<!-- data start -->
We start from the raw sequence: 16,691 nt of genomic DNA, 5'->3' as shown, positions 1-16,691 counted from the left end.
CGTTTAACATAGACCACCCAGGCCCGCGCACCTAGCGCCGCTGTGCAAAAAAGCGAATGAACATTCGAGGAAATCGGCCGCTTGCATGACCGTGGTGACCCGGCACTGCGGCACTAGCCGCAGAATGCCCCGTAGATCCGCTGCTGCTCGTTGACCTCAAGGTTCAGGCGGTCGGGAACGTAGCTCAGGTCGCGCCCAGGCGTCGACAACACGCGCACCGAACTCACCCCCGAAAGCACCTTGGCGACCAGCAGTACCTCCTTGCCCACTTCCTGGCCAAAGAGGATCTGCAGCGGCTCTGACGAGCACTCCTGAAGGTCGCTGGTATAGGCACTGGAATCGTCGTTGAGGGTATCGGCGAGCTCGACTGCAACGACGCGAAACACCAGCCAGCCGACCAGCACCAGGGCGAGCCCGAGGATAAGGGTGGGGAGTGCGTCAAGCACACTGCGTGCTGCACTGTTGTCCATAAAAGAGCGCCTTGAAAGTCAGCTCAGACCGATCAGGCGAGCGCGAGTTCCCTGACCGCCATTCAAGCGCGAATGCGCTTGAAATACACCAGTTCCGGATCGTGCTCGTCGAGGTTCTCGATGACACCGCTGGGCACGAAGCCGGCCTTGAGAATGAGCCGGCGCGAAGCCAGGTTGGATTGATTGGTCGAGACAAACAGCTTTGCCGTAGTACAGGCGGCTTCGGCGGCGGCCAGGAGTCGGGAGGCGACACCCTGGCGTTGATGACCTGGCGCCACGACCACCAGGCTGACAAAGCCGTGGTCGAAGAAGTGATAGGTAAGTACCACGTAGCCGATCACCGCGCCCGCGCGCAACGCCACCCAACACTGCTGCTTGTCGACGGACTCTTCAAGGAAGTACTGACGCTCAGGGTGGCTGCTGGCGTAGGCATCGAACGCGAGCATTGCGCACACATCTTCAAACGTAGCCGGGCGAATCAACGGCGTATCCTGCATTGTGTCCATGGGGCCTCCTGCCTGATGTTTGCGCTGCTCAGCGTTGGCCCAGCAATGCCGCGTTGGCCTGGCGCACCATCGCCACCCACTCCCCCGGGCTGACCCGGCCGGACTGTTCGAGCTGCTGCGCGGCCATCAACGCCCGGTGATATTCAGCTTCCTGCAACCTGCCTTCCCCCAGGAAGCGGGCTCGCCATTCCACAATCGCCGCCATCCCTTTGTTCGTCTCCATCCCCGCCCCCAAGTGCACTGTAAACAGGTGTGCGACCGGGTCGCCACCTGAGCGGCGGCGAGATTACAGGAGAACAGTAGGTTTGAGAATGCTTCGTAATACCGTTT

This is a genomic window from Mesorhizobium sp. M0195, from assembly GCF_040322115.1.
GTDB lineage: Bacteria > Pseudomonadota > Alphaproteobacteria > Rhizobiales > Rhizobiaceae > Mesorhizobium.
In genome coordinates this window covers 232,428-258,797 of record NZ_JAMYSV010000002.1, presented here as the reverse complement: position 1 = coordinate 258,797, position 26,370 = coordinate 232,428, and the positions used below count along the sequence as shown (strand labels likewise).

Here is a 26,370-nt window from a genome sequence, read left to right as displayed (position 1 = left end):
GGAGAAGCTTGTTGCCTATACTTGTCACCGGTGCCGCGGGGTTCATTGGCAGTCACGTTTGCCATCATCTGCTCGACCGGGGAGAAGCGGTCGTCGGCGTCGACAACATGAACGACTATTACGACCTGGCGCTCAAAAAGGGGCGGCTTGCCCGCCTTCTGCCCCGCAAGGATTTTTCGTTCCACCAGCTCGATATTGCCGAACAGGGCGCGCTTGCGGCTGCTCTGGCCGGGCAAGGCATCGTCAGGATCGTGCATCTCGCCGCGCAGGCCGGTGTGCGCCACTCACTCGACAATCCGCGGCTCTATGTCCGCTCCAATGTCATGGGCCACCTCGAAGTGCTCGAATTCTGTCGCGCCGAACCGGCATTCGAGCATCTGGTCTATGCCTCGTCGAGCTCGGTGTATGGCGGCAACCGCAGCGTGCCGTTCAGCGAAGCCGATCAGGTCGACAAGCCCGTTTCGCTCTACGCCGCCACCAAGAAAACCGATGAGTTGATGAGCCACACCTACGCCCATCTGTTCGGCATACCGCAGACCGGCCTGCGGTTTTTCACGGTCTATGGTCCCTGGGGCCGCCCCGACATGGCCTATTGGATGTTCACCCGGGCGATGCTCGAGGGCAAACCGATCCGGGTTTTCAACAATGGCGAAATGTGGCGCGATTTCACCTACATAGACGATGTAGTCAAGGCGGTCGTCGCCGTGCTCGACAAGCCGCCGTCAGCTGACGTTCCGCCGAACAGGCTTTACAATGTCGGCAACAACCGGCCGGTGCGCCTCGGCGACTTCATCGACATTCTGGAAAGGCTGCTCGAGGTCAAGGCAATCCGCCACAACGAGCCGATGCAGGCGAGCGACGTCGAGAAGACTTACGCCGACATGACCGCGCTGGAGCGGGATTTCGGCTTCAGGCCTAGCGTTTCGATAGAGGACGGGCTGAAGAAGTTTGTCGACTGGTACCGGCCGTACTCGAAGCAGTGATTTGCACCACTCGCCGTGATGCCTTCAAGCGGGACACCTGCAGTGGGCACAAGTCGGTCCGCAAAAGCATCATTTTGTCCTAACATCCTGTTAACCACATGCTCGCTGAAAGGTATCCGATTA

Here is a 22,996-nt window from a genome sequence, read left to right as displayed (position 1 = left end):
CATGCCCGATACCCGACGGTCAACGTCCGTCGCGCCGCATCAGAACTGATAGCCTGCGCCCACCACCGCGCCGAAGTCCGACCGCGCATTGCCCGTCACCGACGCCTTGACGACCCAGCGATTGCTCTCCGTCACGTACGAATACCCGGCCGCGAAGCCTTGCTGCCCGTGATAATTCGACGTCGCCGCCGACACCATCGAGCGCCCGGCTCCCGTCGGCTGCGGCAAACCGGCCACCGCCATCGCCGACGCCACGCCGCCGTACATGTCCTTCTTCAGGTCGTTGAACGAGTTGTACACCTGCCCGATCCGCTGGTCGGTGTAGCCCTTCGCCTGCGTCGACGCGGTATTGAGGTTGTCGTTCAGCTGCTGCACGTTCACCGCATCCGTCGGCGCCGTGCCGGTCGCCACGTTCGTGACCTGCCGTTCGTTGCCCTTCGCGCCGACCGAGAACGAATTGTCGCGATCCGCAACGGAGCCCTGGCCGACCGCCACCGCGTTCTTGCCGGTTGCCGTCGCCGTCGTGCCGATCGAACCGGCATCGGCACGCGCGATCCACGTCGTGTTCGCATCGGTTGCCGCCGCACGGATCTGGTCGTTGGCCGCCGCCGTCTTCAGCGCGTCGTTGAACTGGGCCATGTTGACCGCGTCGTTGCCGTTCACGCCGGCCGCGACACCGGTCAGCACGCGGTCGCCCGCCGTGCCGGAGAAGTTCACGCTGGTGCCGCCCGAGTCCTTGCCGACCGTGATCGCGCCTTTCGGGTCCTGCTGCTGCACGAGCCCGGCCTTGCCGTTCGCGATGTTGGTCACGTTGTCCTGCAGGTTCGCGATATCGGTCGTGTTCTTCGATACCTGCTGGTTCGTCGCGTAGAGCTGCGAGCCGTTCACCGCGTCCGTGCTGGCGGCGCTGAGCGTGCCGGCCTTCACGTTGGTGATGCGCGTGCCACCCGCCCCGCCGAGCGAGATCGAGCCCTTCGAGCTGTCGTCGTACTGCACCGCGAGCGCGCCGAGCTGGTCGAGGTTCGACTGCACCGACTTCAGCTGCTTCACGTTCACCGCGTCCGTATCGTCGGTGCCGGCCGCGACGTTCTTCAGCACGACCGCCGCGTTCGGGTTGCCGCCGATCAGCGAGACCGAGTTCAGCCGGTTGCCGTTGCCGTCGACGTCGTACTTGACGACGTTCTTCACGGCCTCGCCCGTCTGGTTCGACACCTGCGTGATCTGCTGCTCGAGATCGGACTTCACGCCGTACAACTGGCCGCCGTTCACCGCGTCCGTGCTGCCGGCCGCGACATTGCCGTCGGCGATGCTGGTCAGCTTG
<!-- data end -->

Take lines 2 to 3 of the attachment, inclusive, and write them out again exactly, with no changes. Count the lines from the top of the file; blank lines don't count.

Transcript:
CGTTTAACATAGACCACCCAGGCCCGCGCACCTAGCGCCGCTGTGCAAAAAAGCGAATGAACATTCGAGGAAATCGGCCGCTTGCATGACCGTGGTGACCCGGCACTGCGGCACTAGCCGCAGAATGCCCCGTAGATCCGCTGCTGCTCGTTGACCTCAAGGTTCAGGCGGTCGGGAACGTAGCTCAGGTCGCGCCCAGGCGTCGACAACACGCGCACCGAACTCACCCCCGAAAGCACCTTGGCGACCAGCAGTACCTCCTTGCCCACTTCCTGGCCAAAGAGGATCTGCAGCGGCTCTGACGAGCACTCCTGAAGGTCGCTGGTATAGGCACTGGAATCGTCGTTGAGGGTATCGGCGAGCTCGACTGCAACGACGCGAAACACCAGCCAGCCGACCAGCACCAGGGCGAGCCCGAGGATAAGGGTGGGGAGTGCGTCAAGCACACTGCGTGCTGCACTGTTGTCCATAAAAGAGCGCCTTGAAAGTCAGCTCAGACCGATCAGGCGAGCGCGAGTTCCCTGACCGCCATTCAAGCGCGAATGCGCTTGAAATACACCAGTTCCGGATCGTGCTCGTCGAGGTTCTCGATGACACCGCTGGGCACGAAGCCGGCCTTGAGAATGAGCCGGCGCGAAGCCAGGTTGGATTGATTGGTCGAGACAAACAGCTTTGCCGTAGTACAGGCGGCTTCGGCGGCGGCCAGGAGTCGGGAGGCGACACCCTGGCGTTGATGACCTGGCGCCACGACCACCAGGCTGACAAAGCCGTGGTCGAAGAAGTGATAGGTAAGTACCACGTAGCCGATCACCGCGCCCGCGCGCAACGCCACCCAACACTGCTGCTTGTCGACGGACTCTTCAAGGAAGTACTGACGCTCAGGGTGGCTGCTGGCGTAGGCATCGAACGCGAGCATTGCGCACACATCTTCAAACGTAGCCGGGCGAATCAACGGCGTATCCTGCATTGTGTCCATGGGGCCTCCTGCCTGATGTTTGCGCTGCTCAGCGTTGGCCCAGCAATGCCGCGTTGGCCTGGCGCACCATCGCCACCCACTCCCCCGGGCTGACCCGGCCGGACTGTTCGAGCTGCTGCGCGGCCATCAACGCCCGGTGATATTCAGCTTCCTGCAACCTGCCTTCCCCCAGGAAGCGGGCTCGCCATTCCACAATCGCCGCCATCCCTTTGTTCGTCTCCATCCCCGCCCCCAAGTGCACTGTAAACAGGTGTGCGACCGGGTCGCCACCTGAGCGGCGGCGAGATTACAGGAGAACAGTAGGTTTGAGAATGCTTCGTAATACCGTTT

This is a genomic window from Mesorhizobium sp. M0195, from assembly GCF_040322115.1.